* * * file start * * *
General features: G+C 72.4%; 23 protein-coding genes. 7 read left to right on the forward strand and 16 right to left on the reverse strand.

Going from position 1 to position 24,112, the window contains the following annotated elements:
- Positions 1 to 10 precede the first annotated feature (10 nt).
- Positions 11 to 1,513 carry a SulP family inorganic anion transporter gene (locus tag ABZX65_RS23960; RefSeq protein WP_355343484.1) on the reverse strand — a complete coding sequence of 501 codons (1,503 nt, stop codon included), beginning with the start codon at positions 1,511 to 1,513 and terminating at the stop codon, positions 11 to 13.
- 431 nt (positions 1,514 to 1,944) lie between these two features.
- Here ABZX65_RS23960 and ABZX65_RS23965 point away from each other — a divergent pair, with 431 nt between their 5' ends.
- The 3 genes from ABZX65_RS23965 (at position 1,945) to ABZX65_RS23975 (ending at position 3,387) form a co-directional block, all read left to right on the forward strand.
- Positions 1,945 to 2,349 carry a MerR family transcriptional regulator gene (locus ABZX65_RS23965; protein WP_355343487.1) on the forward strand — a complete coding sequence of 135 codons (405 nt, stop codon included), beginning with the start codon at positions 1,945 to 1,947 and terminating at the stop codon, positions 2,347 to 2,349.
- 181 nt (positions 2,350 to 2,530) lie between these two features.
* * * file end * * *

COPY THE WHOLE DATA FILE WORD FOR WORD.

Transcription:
General features: G+C 72.4%; 23 protein-coding genes. 7 read left to right on the forward strand and 16 right to left on the reverse strand.

Going from position 1 to position 24,112, the window contains the following annotated elements:
- Positions 1 to 10 precede the first annotated feature (10 nt).
- Positions 11 to 1,513 carry a SulP family inorganic anion transporter gene (locus tag ABZX65_RS23960; RefSeq protein WP_355343484.1) on the reverse strand — a complete coding sequence of 501 codons (1,503 nt, stop codon included), beginning with the start codon at positions 1,511 to 1,513 and terminating at the stop codon, positions 11 to 13.
- 431 nt (positions 1,514 to 1,944) lie between these two features.
- Here ABZX65_RS23960 and ABZX65_RS23965 point away from each other — a divergent pair, with 431 nt between their 5' ends.
- The 3 genes from ABZX65_RS23965 (at position 1,945) to ABZX65_RS23975 (ending at position 3,387) form a co-directional block, all read left to right on the forward strand.
- Positions 1,945 to 2,349 carry a MerR family transcriptional regulator gene (locus ABZX65_RS23965; protein WP_355343487.1) on the forward strand — a complete coding sequence of 135 codons (405 nt, stop codon included), beginning with the start codon at positions 1,945 to 1,947 and terminating at the stop codon, positions 2,347 to 2,349.
- 181 nt (positions 2,350 to 2,530) lie between these two features.